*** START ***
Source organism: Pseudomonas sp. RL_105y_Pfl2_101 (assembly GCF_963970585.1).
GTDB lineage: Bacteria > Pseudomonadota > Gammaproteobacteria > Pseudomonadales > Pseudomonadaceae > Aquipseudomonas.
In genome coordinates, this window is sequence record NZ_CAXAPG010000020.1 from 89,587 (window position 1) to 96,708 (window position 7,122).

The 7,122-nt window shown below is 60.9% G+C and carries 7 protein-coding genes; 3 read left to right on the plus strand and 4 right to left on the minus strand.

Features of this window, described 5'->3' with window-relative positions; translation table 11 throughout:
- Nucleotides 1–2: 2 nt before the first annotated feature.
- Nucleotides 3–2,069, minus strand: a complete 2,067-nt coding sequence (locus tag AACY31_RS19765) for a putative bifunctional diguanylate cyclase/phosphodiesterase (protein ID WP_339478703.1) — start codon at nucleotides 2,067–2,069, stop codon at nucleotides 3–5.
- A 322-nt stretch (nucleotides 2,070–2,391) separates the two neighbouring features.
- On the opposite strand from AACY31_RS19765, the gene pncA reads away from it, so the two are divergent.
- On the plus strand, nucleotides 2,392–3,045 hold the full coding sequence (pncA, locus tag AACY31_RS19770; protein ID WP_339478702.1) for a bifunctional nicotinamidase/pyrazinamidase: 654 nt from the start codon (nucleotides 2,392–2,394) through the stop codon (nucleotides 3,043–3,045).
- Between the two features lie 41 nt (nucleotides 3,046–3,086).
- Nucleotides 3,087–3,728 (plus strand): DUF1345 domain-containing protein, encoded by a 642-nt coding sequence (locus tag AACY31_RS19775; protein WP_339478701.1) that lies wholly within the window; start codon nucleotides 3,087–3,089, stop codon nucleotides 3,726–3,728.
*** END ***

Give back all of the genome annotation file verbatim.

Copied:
Source organism: Pseudomonas sp. RL_105y_Pfl2_101 (assembly GCF_963970585.1).
GTDB lineage: Bacteria > Pseudomonadota > Gammaproteobacteria > Pseudomonadales > Pseudomonadaceae > Aquipseudomonas.
In genome coordinates, this window is sequence record NZ_CAXAPG010000020.1 from 89,587 (window position 1) to 96,708 (window position 7,122).

The 7,122-nt window shown below is 60.9% G+C and carries 7 protein-coding genes; 3 read left to right on the plus strand and 4 right to left on the minus strand.

Features of this window, described 5'->3' with window-relative positions; translation table 11 throughout:
- Nucleotides 1–2: 2 nt before the first annotated feature.
- Nucleotides 3–2,069, minus strand: a complete 2,067-nt coding sequence (locus tag AACY31_RS19765) for a putative bifunctional diguanylate cyclase/phosphodiesterase (protein ID WP_339478703.1) — start codon at nucleotides 2,067–2,069, stop codon at nucleotides 3–5.
- A 322-nt stretch (nucleotides 2,070–2,391) separates the two neighbouring features.
- On the opposite strand from AACY31_RS19765, the gene pncA reads away from it, so the two are divergent.
- On the plus strand, nucleotides 2,392–3,045 hold the full coding sequence (pncA, locus tag AACY31_RS19770; protein ID WP_339478702.1) for a bifunctional nicotinamidase/pyrazinamidase: 654 nt from the start codon (nucleotides 2,392–2,394) through the stop codon (nucleotides 3,043–3,045).
- Between the two features lie 41 nt (nucleotides 3,046–3,086).
- Nucleotides 3,087–3,728 (plus strand): DUF1345 domain-containing protein, encoded by a 642-nt coding sequence (locus tag AACY31_RS19775; protein WP_339478701.1) that lies wholly within the window; start codon nucleotides 3,087–3,089, stop codon nucleotides 3,726–3,728.